According to a new study published in JCI Insight, bacteria in the gut, known as the gut microbiome, could be the culprit behind osteoarthritis, a condition that plagues people who are obese.
What is Osteoarthritis?
Osteoarthritis is also known as the “wear and tear” arthritis. It is characterized by loss of joint cartilage that leads to pain and loss of function primarily in the knees and hips.
According to the World Health Organization (WHO), osteoarthritis is the single most common cause of disability in older adults. It affects 9.6% of men and 18% of women aged >60 years. Around 31 million people suffer from this disease in the United States alone. It is expected to become the fourth leading cause of disability by the year 2020.
One of the major causes of osteoarthritis is obesity. People who are obese tend to put extra strain on their joints, and that causes them to suffer from osteoarthritis.
But, Can the bacteria in your gut be responsible for your joint pain?
In the past, joint pain was mainly associated with old age, injuries to the joints, bone deformities, and genetics. It was never linked to gut health.
However, a group of researchers from the University of Rochester Medical Centre, New York, demonstrated the connection between osteoarthritis, gut bacteria, obesity, and diet. Their study has shed light on the possibility that gut bacteria may cause inflammation throughout the body, leading to very rapid joint deterioration.
Can You Eat Your Cake and Avoid Joint Pain, Too?
Just 12 weeks of “standard American diet” of cheeseburgers made mice obese and diabetic, nearly doubling their body fat percentage compared to mice fed a healthy diet. Their colons were dominated by pro-inflammatory bacteria, and almost completely lacked certain beneficial, probiotic bacteria, like the common yogurt additive Bifidobacteria.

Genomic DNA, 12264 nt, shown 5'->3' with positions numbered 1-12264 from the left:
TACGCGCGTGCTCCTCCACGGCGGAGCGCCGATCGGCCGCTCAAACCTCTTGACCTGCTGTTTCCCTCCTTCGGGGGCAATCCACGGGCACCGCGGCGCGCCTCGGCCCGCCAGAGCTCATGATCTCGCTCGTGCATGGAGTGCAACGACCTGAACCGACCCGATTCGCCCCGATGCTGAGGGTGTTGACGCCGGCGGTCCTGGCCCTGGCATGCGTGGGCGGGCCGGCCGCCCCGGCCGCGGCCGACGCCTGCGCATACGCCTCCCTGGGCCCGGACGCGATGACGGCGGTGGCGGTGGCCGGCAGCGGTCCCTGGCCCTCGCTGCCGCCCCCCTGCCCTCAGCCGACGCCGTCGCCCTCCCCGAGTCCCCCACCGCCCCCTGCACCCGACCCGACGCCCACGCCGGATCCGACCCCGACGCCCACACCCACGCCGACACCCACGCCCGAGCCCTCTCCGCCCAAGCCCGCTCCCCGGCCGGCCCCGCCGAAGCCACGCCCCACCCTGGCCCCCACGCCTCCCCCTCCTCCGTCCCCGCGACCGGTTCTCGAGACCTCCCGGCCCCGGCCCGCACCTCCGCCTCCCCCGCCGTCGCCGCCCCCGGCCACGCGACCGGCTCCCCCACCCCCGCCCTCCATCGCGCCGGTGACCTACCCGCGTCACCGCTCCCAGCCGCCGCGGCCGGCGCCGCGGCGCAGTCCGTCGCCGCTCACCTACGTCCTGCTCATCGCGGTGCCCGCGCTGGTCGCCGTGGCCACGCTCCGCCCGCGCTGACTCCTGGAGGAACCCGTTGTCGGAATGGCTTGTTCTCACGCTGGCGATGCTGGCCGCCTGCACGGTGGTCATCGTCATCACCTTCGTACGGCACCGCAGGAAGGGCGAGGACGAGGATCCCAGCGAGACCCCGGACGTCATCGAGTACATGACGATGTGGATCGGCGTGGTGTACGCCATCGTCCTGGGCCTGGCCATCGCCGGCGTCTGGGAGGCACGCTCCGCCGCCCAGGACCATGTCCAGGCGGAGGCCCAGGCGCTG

The mice had signs of systemic inflammation, including in their knees where the researchers tore the menisci – the cartilages’ cushion between the thigh and shin bone – to induce osteoarthritis. Compared to lean mice, osteoarthritis progressed much more quickly in the obese mice, with nearly all of their cartilage disappearing within 12 weeks of the tear.
Surprisingly, the effects of obesity on gut bacteria, inflammation, and osteoarthritis were completely prevented when the high fat diet of the obese mice was next supplemented with a common prebiotic, called oligofructose. Upon consuming the oligofructose supplement, the knee cartilage of the obese mice was indistinguishable from that of the lean mice. Oligofructose even made the obese mice less diabetic, but it didn’t change their body weight.
Just reducing inflammation was enough to protect joint cartilage from degeneration, supporting the idea that inflammation – not bio-mechanical forces – drive osteoarthritis and joint degeneration.
“That reinforces the idea that osteoarthritis is another secondary complication of obesity – just like diabetes, heart disease, and stroke, which all have inflammation as part of their cause,” said Mooney. “Perhaps, they all share a similar root, and the microbiome might be that common root.”
Research is being conducted now on veterans who have obesity-related osteoarthritis to to further determine the connections between gut microbes and joint health.